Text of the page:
Platinum and palladium will be the best performing precious metals next year as record global car sales will keep them in short supply for a third year, according to the most-accurate forecasters.
The metals, used in catalytic converters, will be in a shortage for the longest stretch since 2005 for platinum and 2000 for palladium, Barclays Plc and Johnson Matthey Plc data show. Platinum will gain 13 percent to average $1,635 an ounce by the fourth quarter of 2014, according to the mean of eight estimates by the most-accurate analysts tracked by Bloomberg in the past two years. Palladium will gain 10 percent to average $823 an ounce, the most for a quarter since 2001.
While gold and silver have slumped 20 percent or more because of diminishing faith in them as a store of value, investors are bullish on platinum and palladium. Growth in car sales is projected to accelerate to 4.8 percent in 2014 from 2.7 percent this year, according to LMC Automotive Ltd., at a time when metal stockpiles are contracting as mining companies fail to keep pace with demand.
“Platinum and palladium markets show the tightest supply and demand among precious metals and probably will throughout next year as well,” said Daniel Briesemann, an analyst at Commerzbank AG in Frankfurt and the most-accurate palladium forecaster tracked by Bloomberg over the past two years. “Industrial demand should stay high.”
Palladium rose 6 percent to $746.10 in London this year as platinum fell 6.1 percent to $1,445.60. Gold dropped 20 percent and silver 25 percent. The Standard & Poor’s GSCI gauge of 24 commodities declined 3.4 percent and the MSCI All-Country World Index of equities advanced 17 percent. The Bloomberg U.S. Treasury Bond Index lost 1.8 percent.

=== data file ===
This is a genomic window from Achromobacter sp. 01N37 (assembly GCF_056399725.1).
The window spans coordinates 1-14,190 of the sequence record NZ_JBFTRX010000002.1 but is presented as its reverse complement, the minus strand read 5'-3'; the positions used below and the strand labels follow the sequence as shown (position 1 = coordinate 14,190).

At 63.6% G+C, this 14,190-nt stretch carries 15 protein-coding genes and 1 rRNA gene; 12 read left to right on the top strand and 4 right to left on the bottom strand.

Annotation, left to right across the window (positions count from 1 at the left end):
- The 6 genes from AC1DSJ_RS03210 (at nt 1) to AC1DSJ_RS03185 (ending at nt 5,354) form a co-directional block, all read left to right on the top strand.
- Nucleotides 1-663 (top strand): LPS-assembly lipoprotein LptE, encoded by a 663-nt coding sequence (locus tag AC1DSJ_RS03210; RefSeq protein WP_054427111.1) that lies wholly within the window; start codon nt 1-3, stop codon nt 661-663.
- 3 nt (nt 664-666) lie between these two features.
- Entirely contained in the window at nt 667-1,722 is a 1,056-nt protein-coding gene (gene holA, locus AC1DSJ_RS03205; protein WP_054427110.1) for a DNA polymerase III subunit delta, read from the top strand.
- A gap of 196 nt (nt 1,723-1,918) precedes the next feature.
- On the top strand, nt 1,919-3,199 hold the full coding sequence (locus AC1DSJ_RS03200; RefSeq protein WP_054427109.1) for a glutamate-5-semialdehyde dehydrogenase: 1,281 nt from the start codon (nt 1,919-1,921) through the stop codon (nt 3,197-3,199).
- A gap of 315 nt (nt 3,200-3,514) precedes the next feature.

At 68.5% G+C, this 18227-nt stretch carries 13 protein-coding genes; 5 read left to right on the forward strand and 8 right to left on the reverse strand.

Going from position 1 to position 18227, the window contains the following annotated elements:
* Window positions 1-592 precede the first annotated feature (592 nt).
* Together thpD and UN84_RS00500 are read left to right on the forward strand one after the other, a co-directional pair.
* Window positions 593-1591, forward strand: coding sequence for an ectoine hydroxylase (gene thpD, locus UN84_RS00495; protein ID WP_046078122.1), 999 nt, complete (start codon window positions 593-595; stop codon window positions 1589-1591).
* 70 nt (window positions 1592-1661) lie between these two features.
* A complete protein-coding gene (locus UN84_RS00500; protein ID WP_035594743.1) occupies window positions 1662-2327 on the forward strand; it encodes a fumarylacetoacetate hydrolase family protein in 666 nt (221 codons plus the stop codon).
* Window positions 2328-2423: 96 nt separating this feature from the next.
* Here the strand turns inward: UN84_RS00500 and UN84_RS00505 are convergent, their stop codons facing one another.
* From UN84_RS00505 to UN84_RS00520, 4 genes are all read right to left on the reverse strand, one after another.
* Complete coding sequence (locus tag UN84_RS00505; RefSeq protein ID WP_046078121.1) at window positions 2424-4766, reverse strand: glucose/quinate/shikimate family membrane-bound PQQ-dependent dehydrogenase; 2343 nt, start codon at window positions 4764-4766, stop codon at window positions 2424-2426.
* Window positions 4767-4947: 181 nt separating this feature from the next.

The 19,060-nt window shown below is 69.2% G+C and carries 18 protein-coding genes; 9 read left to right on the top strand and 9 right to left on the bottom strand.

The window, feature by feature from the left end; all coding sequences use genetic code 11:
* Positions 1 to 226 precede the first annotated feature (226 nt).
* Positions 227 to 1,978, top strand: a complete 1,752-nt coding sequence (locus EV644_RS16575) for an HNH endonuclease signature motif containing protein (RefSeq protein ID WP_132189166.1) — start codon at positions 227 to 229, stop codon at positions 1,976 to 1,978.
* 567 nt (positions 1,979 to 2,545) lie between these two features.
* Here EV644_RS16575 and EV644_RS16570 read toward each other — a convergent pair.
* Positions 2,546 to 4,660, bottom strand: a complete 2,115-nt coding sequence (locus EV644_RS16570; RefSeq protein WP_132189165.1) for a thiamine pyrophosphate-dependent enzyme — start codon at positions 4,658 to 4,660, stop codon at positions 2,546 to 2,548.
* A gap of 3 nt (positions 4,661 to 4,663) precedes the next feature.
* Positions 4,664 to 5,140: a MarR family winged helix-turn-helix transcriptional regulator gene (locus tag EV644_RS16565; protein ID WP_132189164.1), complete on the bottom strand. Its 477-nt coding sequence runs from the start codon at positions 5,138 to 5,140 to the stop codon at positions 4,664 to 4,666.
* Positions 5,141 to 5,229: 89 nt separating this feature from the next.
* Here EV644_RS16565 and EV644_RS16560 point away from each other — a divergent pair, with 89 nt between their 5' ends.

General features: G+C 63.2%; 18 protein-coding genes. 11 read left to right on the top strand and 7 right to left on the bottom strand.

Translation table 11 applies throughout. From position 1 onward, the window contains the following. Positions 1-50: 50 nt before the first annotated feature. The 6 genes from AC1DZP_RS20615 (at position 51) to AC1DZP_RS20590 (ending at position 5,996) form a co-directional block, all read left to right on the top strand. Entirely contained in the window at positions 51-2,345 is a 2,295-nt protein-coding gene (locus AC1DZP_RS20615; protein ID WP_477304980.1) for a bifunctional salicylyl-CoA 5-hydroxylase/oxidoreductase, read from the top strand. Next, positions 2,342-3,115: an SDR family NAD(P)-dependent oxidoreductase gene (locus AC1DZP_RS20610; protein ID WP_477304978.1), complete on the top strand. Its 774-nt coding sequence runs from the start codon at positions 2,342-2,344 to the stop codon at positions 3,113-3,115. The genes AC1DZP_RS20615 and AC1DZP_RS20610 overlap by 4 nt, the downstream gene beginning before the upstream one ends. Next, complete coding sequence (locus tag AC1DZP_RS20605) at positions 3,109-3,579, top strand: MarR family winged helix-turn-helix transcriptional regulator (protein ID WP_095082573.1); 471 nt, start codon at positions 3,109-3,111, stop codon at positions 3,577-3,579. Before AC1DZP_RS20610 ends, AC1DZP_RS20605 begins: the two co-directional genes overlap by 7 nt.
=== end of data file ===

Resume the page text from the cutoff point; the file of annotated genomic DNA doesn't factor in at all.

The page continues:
Platinum will average $1,500 this quarter and palladium $750, according to the Bloomberg News survey. The most-accurate list includes the top five forecasters of precious metals, and the remaining three are made up of the best analysts for gold, silver, platinum and palladium individually that provide estimates for platinum-group metals.
Holdings in exchange-traded products backed by platinum reached a record 73.3 metric tons valued at $3.4 billion on Oct. 18, according to data compiled by Bloomberg. Investment in the funds rose 61 percent since the start of the year, compared with a 28 percent slump in gold held in similar products. The amount of metal bought through palladium ETPs increased 16 percent to 67.7 tons valued at $1.63 billion.
Industrial applications account for about 60 percent of platinum consumption and 91 percent for palladium, according to London-based Johnson Matthey, which makes about one in three of the world’s catalytic converters. That contrasts with about 10 percent for gold, data from the London-based World Gold Council show.
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